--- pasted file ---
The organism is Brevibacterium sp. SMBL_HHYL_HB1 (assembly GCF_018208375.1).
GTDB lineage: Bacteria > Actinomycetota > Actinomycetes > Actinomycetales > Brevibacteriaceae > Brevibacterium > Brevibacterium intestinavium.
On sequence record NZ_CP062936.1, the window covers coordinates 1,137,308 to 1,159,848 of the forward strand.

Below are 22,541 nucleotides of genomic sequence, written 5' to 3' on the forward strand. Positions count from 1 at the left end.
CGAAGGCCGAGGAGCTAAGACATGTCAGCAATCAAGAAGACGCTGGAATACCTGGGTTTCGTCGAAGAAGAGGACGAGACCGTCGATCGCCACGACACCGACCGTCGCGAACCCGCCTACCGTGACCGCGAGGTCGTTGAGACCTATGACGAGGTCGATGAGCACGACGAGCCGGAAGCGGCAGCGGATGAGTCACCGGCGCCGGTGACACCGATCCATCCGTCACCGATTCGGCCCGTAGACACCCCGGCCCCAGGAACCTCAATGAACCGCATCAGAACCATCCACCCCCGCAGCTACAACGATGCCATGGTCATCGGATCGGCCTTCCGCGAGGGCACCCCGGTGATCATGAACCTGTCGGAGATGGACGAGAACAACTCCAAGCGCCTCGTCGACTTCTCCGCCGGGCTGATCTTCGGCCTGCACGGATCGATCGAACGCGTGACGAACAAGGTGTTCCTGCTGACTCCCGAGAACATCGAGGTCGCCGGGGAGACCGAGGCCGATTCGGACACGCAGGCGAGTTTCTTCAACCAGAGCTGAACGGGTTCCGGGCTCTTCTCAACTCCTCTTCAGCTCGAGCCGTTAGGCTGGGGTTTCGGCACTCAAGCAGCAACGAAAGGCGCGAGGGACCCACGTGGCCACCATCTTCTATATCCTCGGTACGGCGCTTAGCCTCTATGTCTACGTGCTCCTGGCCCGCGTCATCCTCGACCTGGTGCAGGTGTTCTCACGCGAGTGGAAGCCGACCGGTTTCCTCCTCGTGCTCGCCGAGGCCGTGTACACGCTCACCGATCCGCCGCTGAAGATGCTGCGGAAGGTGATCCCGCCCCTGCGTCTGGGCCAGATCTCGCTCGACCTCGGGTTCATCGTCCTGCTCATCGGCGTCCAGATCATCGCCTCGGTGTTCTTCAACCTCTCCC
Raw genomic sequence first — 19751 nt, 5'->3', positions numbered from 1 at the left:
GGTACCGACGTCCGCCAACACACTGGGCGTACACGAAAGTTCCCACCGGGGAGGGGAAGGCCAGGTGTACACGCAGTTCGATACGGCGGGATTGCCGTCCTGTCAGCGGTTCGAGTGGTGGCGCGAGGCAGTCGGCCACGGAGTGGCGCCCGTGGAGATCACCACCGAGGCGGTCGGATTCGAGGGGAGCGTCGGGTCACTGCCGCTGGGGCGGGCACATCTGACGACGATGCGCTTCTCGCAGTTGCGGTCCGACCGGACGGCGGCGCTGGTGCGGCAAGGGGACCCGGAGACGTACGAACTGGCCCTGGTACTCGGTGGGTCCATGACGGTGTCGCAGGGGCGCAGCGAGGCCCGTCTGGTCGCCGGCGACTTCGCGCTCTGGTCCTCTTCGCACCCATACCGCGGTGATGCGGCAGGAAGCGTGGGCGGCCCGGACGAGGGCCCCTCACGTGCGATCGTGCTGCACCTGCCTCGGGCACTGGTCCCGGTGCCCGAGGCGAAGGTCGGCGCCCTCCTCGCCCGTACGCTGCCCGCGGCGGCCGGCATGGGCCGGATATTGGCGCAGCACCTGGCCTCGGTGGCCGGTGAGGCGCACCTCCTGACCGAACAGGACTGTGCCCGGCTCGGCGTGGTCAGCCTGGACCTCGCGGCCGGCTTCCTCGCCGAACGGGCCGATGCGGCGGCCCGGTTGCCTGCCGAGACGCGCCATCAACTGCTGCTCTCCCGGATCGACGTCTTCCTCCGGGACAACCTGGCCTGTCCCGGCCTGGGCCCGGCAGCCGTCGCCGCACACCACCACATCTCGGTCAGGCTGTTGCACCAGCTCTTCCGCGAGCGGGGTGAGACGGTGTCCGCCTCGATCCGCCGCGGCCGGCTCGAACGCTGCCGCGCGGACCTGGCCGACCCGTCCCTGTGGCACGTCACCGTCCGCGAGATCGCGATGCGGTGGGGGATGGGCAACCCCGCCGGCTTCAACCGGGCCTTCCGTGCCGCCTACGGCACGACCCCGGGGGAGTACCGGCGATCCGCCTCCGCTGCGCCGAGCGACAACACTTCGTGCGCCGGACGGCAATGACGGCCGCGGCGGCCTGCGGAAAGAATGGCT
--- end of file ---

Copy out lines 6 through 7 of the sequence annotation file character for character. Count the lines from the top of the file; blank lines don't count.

Raw genomic sequence first — 19751 nt, 5'->3', positions numbered from 1 at the left:
GGTACCGACGTCCGCCAACACACTGGGCGTACACGAAAGTTCCCACCGGGGAGGGGAAGGCCAGGTGTACACGCAGTTCGATACGGCGGGATTGCCGTCCTGTCAGCGGTTCGAGTGGTGGCGCGAGGCAGTCGGCCACGGAGTGGCGCCCGTGGAGATCACCACCGAGGCGGTCGGATTCGAGGGGAGCGTCGGGTCACTGCCGCTGGGGCGGGCACATCTGACGACGATGCGCTTCTCGCAGTTGCGGTCCGACCGGACGGCGGCGCTGGTGCGGCAAGGGGACCCGGAGACGTACGAACTGGCCCTGGTACTCGGTGGGTCCATGACGGTGTCGCAGGGGCGCAGCGAGGCCCGTCTGGTCGCCGGCGACTTCGCGCTCTGGTCCTCTTCGCACCCATACCGCGGTGATGCGGCAGGAAGCGTGGGCGGCCCGGACGAGGGCCCCTCACGTGCGATCGTGCTGCACCTGCCTCGGGCACTGGTCCCGGTGCCCGAGGCGAAGGTCGGCGCCCTCCTCGCCCGTACGCTGCCCGCGGCGGCCGGCATGGGCCGGATATTGGCGCAGCACCTGGCCTCGGTGGCCGGTGAGGCGCACCTCCTGACCGAACAGGACTGTGCCCGGCTCGGCGTGGTCAGCCTGGACCTCGCGGCCGGCTTCCTCGCCGAACGGGCCGATGCGGCGGCCCGGTTGCCTGCCGAGACGCGCCATCAACTGCTGCTCTCCCGGATCGACGTCTTCCTCCGGGACAACCTGGCCTGTCCCGGCCTGGGCCCGGCAGCCGTCGCCGCACACCACCACATCTCGGTCAGGCTGTTGCACCAGCTCTTCCGCGAGCGGGGTGAGACGGTGTCCGCCTCGATCCGCCGCGGCCGGCTCGAACGCTGCCGCGCGGACCTGGCCGACCCGTCCCTGTGGCACGTCACCGTCCGCGAGATCGCGATGCGGTGGGGGATGGGCAACCCCGCCGGCTTCAACCGGGCCTTCCGTGCCGCCTACGGCACGACCCCGGGGGAGTACCGGCGATCCGCCTCCGCTGCGCCGAGCGACAACACTTCGTGCGCCGGACGGCAATGACGGCCGCGGCGGCCTGCGGAAAGAATGGCT